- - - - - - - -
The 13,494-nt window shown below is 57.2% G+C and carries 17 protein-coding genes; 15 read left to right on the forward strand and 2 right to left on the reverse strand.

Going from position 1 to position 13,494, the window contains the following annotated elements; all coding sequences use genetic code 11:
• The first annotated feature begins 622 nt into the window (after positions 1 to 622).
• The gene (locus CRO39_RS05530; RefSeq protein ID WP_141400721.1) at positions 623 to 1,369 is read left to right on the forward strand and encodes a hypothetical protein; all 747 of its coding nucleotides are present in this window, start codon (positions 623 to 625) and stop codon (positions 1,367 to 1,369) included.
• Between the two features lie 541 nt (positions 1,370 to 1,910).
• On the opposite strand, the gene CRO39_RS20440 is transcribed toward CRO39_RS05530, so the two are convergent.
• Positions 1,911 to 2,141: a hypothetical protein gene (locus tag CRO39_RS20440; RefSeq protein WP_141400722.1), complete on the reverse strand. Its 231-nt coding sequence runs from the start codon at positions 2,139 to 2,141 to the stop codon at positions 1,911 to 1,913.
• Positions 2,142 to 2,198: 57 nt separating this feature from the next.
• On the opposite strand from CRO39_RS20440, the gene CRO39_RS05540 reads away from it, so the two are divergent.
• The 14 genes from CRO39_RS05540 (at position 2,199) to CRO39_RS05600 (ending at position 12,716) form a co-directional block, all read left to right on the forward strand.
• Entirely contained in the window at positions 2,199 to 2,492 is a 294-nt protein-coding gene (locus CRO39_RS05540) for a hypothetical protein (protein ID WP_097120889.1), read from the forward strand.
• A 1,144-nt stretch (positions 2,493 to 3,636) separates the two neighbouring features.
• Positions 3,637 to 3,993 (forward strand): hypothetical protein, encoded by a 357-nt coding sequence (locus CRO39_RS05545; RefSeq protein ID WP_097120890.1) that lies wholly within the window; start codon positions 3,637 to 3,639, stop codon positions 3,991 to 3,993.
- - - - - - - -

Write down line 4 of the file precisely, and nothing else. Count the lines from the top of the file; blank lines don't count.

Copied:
• The gene (locus CRO39_RS05530; RefSeq protein ID WP_141400721.1) at positions 623 to 1,369 is read left to right on the forward strand and encodes a hypothetical protein; all 747 of its coding nucleotides are present in this window, start codon (positions 623 to 625) and stop codon (positions 1,367 to 1,369) included.